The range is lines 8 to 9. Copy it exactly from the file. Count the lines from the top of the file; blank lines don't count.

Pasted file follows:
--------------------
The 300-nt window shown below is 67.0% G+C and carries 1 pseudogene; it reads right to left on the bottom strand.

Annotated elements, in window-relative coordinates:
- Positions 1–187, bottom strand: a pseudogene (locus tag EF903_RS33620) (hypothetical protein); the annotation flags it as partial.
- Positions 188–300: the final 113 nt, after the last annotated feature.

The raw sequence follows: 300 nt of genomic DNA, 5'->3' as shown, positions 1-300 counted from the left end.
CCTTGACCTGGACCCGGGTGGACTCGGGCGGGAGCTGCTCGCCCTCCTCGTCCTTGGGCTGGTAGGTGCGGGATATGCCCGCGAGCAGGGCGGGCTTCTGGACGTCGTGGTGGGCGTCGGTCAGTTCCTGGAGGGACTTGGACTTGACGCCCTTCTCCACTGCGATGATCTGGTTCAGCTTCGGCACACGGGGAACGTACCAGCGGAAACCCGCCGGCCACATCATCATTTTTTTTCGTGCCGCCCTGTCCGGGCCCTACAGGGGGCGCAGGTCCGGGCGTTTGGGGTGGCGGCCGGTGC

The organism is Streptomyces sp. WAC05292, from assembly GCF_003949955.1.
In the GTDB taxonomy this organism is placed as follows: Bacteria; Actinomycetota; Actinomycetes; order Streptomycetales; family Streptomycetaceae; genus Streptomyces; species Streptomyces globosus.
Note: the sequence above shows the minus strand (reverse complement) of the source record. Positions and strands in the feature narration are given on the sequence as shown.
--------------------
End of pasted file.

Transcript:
In the GTDB taxonomy this organism is placed as follows: Bacteria; Actinomycetota; Actinomycetes; order Streptomycetales; family Streptomycetaceae; genus Streptomyces; species Streptomyces globosus.
Note: the sequence above shows the minus strand (reverse complement) of the source record. Positions and strands in the feature narration are given on the sequence as shown.